Chorionic gonadotropin alfa

Chorionic gonadotropin alfa


Choriogonadotropin alfa is a synthetic form of human chorionic gonadotropin (hCG), a hormone produced during pregnancy.

Use and indications

Choriogonadotropin alfa is mainly used to treat infertility. It is prescribed to women who do not ovulate due to polycystic ovary syndrome (PCOS), hypothalamic amenorrhea, or other conditions. It is also used to stimulate ovulation in women undergoing in vitro fertilization (IVF) or intrauterine insemination (IUI).

This agent is administered by injection under the skin and is usually sold in the form of pre-filled pens.


In the 1930s, the hormone hCG was discovered and has since been used to treat infertility. It was largely replaced by the development of choriogonadotropin alfa. The first approval of choriogonadotropin alfa by the U.S. Food and Drug Administration (FDA) was in 2000.


Pharmacology and mechanism of action

Human chorionic gonadotropin interacts with the LHCG receptor of the ovary and promotes the maintenance of the corpus luteum in early pregnancy. This allows the corpus luteum to secrete the hormone progesterone during the first trimester. Progesterone enriches the uterus with a thick layer of blood vessels and capillaries to supply the growing fetus. Because of its similarity to LH, hCG can promote ovulation in the ovaries and testosterone production in the testes, as well as the production of LH and FSH.

Choriogonadotropin alfa, due to its strong structural similarity, stimulates the production of luteinizing hormone (LH) and follicle-stimulating hormone (FSH). These hormones play a critical role in the production of eggs and sperm. In women, LH and FSH stimulate the growth of the follicles that contain the eggs. In men, LH and FSH stimulate the production of testosterone and the growth of the testes.


Absorption after administration is rapid and the mean absolute bioavailability after subcutaneous injection in healthy female patients is approximately 40%. One-tenth of the dose is excreted in the urine. The mean terminal half-life is approximately 29 hours.

Drug Interactions

No interactions with other drugs are known.


Contraindications and precautions

Choriogonadotropin alfa should not be used

  • if there is an allergy to the active substance
  • in case of severe phlebitis or blood clots in the veins
  • if ovarian, uterine or breast cancer has been diagnosed
  • in case of enlargement of the ovaries or cysts of the ovaries filled with fluid or semisolid material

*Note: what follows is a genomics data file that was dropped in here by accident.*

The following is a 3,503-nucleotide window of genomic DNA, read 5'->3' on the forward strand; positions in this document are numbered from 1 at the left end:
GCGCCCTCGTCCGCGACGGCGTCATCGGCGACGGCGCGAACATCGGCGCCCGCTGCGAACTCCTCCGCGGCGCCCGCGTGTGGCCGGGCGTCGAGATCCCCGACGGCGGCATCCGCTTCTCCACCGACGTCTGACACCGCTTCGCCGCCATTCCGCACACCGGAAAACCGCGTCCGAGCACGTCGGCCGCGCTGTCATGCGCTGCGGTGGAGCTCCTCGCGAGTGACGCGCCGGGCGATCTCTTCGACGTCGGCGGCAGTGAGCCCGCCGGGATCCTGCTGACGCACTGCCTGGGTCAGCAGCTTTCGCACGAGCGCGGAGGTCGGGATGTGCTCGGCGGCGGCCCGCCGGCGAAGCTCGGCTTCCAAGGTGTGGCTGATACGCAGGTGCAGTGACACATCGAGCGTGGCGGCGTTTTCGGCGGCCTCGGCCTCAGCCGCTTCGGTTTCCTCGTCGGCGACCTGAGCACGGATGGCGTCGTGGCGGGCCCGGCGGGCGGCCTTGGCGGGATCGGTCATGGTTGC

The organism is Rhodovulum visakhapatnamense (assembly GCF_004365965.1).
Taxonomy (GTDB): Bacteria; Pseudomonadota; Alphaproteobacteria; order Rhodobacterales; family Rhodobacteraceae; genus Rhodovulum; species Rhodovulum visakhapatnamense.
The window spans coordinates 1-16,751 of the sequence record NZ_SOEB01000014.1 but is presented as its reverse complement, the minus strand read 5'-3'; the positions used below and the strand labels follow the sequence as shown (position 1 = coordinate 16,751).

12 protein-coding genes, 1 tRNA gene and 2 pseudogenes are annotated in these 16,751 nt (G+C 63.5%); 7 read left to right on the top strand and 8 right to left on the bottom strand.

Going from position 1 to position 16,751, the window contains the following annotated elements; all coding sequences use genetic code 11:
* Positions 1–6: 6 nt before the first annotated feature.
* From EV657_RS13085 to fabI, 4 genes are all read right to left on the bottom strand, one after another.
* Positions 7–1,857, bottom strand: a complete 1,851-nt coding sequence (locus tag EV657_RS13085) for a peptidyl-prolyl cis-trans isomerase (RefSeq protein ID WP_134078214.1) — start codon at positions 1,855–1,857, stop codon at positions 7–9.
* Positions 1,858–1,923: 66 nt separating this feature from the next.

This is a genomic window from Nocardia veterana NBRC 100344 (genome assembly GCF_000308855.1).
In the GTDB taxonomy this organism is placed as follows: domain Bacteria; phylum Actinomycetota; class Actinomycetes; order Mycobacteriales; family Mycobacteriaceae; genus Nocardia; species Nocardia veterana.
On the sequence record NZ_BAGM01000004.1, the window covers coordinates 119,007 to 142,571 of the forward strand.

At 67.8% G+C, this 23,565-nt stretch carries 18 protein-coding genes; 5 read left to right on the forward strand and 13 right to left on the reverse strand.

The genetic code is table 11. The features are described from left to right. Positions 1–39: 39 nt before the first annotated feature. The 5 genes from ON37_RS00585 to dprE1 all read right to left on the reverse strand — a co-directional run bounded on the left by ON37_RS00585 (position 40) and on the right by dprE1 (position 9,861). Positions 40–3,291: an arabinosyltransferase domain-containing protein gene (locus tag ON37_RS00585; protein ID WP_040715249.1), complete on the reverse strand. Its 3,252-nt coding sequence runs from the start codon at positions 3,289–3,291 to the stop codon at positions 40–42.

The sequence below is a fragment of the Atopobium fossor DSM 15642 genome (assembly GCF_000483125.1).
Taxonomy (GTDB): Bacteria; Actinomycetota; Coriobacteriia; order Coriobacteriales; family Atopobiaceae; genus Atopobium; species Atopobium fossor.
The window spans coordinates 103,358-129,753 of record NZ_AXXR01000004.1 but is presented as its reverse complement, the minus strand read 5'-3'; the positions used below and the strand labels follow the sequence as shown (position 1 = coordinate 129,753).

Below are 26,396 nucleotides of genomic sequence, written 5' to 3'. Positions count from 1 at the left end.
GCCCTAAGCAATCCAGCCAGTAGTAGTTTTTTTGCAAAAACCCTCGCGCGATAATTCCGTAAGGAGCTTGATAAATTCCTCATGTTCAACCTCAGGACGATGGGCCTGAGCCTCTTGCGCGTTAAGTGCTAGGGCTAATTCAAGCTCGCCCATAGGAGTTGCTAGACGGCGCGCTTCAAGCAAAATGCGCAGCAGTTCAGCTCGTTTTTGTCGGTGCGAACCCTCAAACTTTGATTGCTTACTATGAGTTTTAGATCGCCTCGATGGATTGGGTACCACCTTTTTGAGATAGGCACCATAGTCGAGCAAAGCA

• in case of unexplained vaginal bleeding
  • when normal pregnancy is impossible, such as during menopause or abnormalities of the reproductive organs
  • when there is a tumor in the hypothalamus or pituitary gland

Special precautions and warnings:

  • The causes of infertility should be determined by an experienced physician before starting treatment
  • The risk for ovarian hyperstimulation syndrome (OHSS) may increase with the use of this agent
  • The risk of multiple pregnancies and associated complications and birth defects is increased with artificial insemination
  • Women with damaged fallopian tubes have an increased risk of extrauterine pregnancy being studied
  • The risk of miscarriage is higher with artificial insemination or stimulation of the ovaries to produce eggs than with normal pregnancies
  • Increased caution is needed in those with blood clotting problems or an increased risk of blood clots
  • Women who have undergone multiple infertility treatments may be at increased risk for benign or malignant tumors of the reproductive organs
  • A pregnancy test after using choriogonadotropin alfa may give a false-positive result

Side effects

The use of choriogonadotropin alfa may cause serious side effects. These include:

  • Allergic reactions. Symptoms of an allergic reaction may include skin rashes, irregular heartbeat, swelling of the tongue and throat, and breathing problems
  • severe abdominal pain along with vomiting, nausea and bloated abdomen. This may indicate ovarian cysts.
  • Blood clotting disorders

Common side effects may include:

  • Diarrhea
  • pain and reactions at the injection site
  • Headache

Pregnancy and breastfeeding

Choriogonadotropin alfa should not be used during pregnancy and breastfeeding.

Chemical & physical properties

ATC Code G03GA08
CAS Number 177073-44-8
Drugbank ID DB00097

Editorial principles

All information used for the content comes from verified sources (recognised institutions, experts, studies by renowned universities). We attach great importance to the qualification of the authors and the scientific background of the information. Thus, we ensure that our research is based on scientific findings.
Markus Falkenstätter, BSc

Markus Falkenstätter, BSc

Markus Falkenstätter is a writer on pharmaceutical topics in Medikamio's medical editorial team. He is in the last semester of his pharmacy studies at the University of Vienna and loves scientific work in the field of natural sciences.

The content of this page is an automated and high-quality translation from DeepL. You can find the original content in German here.


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